After years of jokes about Siri mishearing questions, natural language processing is rapidly becoming a part of our everyday lives. Now, products fueled by NLP may give companies "Alexa for business"-style capabilities.
NLP will likely soon make its way into areas of our lives beyond the home. For example, Amazon is developing a version of its Alexa voice assistant for the hospitality industry. Voice technology that relies on NLP could also be of use in vehicles or at airports--for example, when checking in or checking flight status.
These advancements have led to important improvements in the accuracy and usefulness of chatbots, which rely on natural language processing to answer questions and provide the right information.
“Previous generations of chatbots--and even some that are still in practice today--were built on highly scripted interactions, meaning that they were only able to respond effectively if questions fell into a very narrow set of rules,” said Ryan Lester, director of consumer engagement technologies at LogMeIn. “They were one-size-fits-all, did not understand the context of questions, and were incapable of having continuous conversations.”
But, thanks to NLP, today’s chatbots can go beyond the script, Lester said. And companies may soon begin integrating the technology into their work environments. In fact, Jane.ai is betting on it. The company in June released its namesake product, a chatbot that uses natural language processing to help employees access a variety of systems--and their information--at the office. It's not Alexa for business--yet--but the release is a sign on things to come.
Learning over Time
Jane.ai is a chatbot-style digital assistant that uses AI and natural language processing to find information and learn over time.
“Our whole goal as a company is we want to make artificial intelligence accessible in a chat interface,” said David Karandish, Jane.ai’s cofounder and the former CEO of Answers.com.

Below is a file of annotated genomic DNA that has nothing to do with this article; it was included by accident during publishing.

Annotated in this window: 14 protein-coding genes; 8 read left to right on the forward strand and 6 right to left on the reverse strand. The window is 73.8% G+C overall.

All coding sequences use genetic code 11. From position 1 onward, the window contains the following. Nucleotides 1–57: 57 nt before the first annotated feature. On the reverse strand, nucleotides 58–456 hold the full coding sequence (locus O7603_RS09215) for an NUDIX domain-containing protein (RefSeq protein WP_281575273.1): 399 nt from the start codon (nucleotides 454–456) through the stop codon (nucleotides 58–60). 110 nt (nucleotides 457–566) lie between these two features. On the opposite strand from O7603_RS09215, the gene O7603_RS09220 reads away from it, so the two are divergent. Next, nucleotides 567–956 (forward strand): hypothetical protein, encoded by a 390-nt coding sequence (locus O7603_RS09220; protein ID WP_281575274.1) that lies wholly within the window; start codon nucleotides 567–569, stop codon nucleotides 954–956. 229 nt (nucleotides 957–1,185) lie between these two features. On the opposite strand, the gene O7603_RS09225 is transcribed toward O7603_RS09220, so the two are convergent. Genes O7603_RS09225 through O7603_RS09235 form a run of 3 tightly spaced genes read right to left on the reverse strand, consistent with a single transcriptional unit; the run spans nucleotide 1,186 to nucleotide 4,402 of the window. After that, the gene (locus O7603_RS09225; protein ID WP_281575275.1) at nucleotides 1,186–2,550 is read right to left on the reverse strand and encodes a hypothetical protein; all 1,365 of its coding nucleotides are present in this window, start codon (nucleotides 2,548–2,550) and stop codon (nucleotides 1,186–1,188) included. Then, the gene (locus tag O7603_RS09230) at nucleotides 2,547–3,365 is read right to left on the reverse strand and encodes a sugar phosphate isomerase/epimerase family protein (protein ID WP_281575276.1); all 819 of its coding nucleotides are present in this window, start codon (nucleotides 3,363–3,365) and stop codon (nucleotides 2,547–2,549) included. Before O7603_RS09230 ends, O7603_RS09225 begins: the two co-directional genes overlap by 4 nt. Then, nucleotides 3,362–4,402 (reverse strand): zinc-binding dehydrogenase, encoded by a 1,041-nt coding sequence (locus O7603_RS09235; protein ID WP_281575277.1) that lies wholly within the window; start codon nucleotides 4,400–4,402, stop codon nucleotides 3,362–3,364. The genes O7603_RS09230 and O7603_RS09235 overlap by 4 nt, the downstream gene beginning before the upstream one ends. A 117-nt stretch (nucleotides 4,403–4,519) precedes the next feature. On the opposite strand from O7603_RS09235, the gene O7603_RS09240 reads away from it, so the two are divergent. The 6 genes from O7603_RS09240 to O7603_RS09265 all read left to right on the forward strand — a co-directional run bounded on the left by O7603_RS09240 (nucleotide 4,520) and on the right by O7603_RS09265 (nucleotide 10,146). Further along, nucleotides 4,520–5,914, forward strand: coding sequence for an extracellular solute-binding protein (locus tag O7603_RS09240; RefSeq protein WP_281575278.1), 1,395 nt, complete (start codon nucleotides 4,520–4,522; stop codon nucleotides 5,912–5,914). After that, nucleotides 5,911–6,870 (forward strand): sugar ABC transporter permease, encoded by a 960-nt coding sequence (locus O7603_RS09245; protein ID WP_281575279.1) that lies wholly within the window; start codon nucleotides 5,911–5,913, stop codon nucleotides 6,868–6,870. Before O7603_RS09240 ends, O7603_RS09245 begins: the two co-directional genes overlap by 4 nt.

Founded with Chris Sims in St. Louis, Mo., in 2017, the AI platform is meant to make it easier, quicker and more efficient for employees to access basic company information including reports, scheduled meetings, contact information and onboarding documents.
The product is meant to be used like Siri or Alexa for your personal life, except it’s for your company, Karandish said. Jane.ai. is designed to connect users to applications, documents and other essential tools and files for their working lives through a chat interface that brings to mind Slack, or perhaps an on-screen version of Alexa.
To build out the NLP-based system, developers had to look first at how the digital assistant understands, and then what it does. Jane.ai’s ability to recognize commands in plain, commonly used terms was important, Karadish said. “When you’re communicating with an AI platform, you don’t want to learn 25 different commands.”
The product could fit across a variety of industries, but it will be most useful to companies that use cloud-based applications and storage options, noted Karadish. This allows the technology to be used through multiple devices and across multiple services--with the potential to become "ubiquitous" for employees.
Indeed, a service like Jane.ai could be a step toward ubiquitous computing, a development concept that focuses on information rather that devices. Computing lives as services you encounter as you move through the world--for example, as a chatbot you can use on a variety of devices associated with your job--instead of living on a specific piece of hardware like a server or desktop.
Karandish and team believe this kind of computer has a role in the workplace, pointing to the amount of time employees spend looking for information: A 2013 webinar from IHS Knowledge Collections reported that engineers spend 13 percent more time now looking for information than in 2002.
But such a system had to be designed to be easy and effective to use, and artificial intelligence in the workplace has to be comprehensive, ubiquitous and designed to learn, added Karandish.
“I ask Siri a question and she doesn’t know the answer; if I come back five minutes later she still doesn’t know the answer,” Karandish said. The Jane.ai chatbot, in contrast, is designed to look for an answer if it can't retrieve relevant information the first time a question is asked.
AI-powered digital assistants are only advancing in popularity in the home, and analysts predict that digital assistants will increase not only the sales of the devices they live on, but also the sales of items bought through those devices. Jane.ai’s Karandish thinks the market is ready to adopt that technology into the workplace--and believes it can be helpful at work the way it has been helpful at home.